cmd.exe and file name conversion from comman line argument
Fri Jul 27 09:15:00 GMT 2018
> From: Marco Atzeri <email@example.com>
> what happen if you use bash ?
With cmd + bash, the problem does not occur, but I would like to use cmd
without bash, if possible.
> From: Brian Inglis <Brian.Inglis@SystematicSw.ab.ca>
> To: firstname.lastname@example.org
> Date: 2018/07/27 14:25
> Subject: Re: cmd.exe and file name conversion from comman line argument
> Sent by: email@example.com
> Under a Unix shell, both double quote " and single quote/apostrophe '
> quoting metacharacters, as is backquote/grave `, but any character may
> in a file name by prefixing with the escape character \.
> Under Windows cmd only double quote " is a quoting metacharacter; path
> delimiters : \ /, wild card characters * ?, and redirection
> characters | < > are
> also not allowed in file names. So to create a Windows file name with a
> from cmd, use only double quotes " around the name.
Thank you. quoting only the space character worked, which seems to solve
from cmd, with LANG environment variables set to ja_JP.UTF-8
c:\cygwin\home\hiroo> touch ãã" "ã
c:\cygwin\home\hiroo> touch ãã' 'ã
gives a file named ãã ã.
The rest may be superfluous, but just to compare with.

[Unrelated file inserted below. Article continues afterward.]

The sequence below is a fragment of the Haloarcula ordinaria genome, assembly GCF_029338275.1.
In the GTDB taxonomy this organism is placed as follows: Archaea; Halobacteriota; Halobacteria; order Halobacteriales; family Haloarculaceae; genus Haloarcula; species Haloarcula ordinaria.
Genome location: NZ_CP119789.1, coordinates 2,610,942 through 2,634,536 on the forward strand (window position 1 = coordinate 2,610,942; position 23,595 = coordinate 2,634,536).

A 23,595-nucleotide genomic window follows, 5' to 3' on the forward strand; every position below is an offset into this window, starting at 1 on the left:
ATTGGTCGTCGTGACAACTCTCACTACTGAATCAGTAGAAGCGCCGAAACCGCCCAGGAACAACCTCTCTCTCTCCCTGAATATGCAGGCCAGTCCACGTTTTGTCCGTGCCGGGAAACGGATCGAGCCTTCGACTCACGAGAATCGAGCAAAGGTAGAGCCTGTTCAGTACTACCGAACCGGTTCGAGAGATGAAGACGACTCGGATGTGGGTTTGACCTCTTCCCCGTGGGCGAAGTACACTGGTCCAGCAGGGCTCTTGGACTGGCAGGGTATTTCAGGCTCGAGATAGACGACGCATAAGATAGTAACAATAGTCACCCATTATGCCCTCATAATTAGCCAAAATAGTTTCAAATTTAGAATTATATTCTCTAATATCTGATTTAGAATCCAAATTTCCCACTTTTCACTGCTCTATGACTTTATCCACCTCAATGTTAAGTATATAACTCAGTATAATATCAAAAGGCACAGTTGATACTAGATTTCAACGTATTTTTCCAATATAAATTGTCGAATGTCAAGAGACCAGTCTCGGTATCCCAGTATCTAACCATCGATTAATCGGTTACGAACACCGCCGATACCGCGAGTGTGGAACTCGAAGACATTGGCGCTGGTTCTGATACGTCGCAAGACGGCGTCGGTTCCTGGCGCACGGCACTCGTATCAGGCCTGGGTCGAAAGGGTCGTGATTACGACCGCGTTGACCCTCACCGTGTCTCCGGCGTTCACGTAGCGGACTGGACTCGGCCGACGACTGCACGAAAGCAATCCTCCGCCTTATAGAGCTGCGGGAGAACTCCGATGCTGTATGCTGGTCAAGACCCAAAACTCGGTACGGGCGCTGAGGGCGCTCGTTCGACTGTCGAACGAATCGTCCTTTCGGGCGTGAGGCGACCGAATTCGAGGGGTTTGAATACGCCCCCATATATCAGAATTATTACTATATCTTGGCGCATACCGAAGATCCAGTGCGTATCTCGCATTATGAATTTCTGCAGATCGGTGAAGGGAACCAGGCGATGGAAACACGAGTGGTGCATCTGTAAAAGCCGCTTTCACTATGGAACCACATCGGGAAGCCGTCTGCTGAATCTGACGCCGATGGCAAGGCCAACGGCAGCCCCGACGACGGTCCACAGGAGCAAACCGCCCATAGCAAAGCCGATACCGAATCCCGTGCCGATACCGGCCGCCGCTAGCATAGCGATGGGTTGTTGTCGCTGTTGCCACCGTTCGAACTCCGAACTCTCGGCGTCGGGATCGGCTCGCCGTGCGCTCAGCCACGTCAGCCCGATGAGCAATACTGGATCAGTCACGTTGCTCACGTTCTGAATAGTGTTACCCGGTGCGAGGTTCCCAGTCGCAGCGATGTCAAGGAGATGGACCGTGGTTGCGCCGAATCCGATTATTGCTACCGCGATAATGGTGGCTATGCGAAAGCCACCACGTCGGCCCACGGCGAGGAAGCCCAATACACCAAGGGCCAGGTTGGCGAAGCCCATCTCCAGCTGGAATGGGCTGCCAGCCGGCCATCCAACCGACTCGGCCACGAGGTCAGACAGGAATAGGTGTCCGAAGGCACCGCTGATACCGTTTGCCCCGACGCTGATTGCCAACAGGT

Quoting Japanese characters too did not work.
c:\cygwin\home\hiroo> touch "ããã"
(and shown as ã»ãããã» in explorer)
c:\cygwin\home\hiroo> touch "aaa"
c:\cygwin\home\hiroo> echo > "ããã"
(in this case, the file name is surely processed by cmd)
gives a file named ããã (without quotes).
> Under Cygwin, any file name characters disallowed by Windows are mapped
> Unicode private use area characters, but converted back on display, so
> Windows programs those files' long names will display characters without
> assigned glyphs.
> Note that in ls, nongraphic characters in a file name entry e.g. space,
> that file name entry to be displayed single quoted 'a b'; specifying ls
> -N|--literal|--quoting-style=literal omits the single quotes, but
> characters are displayed on terminals as question marks ?, unless
> --show-control-chars is also specified.
> Run "info ls 'Formatting the file names'" to see full explanations.
> Take care. Thanks, Brian Inglis, Calgary, Alberta, Canada
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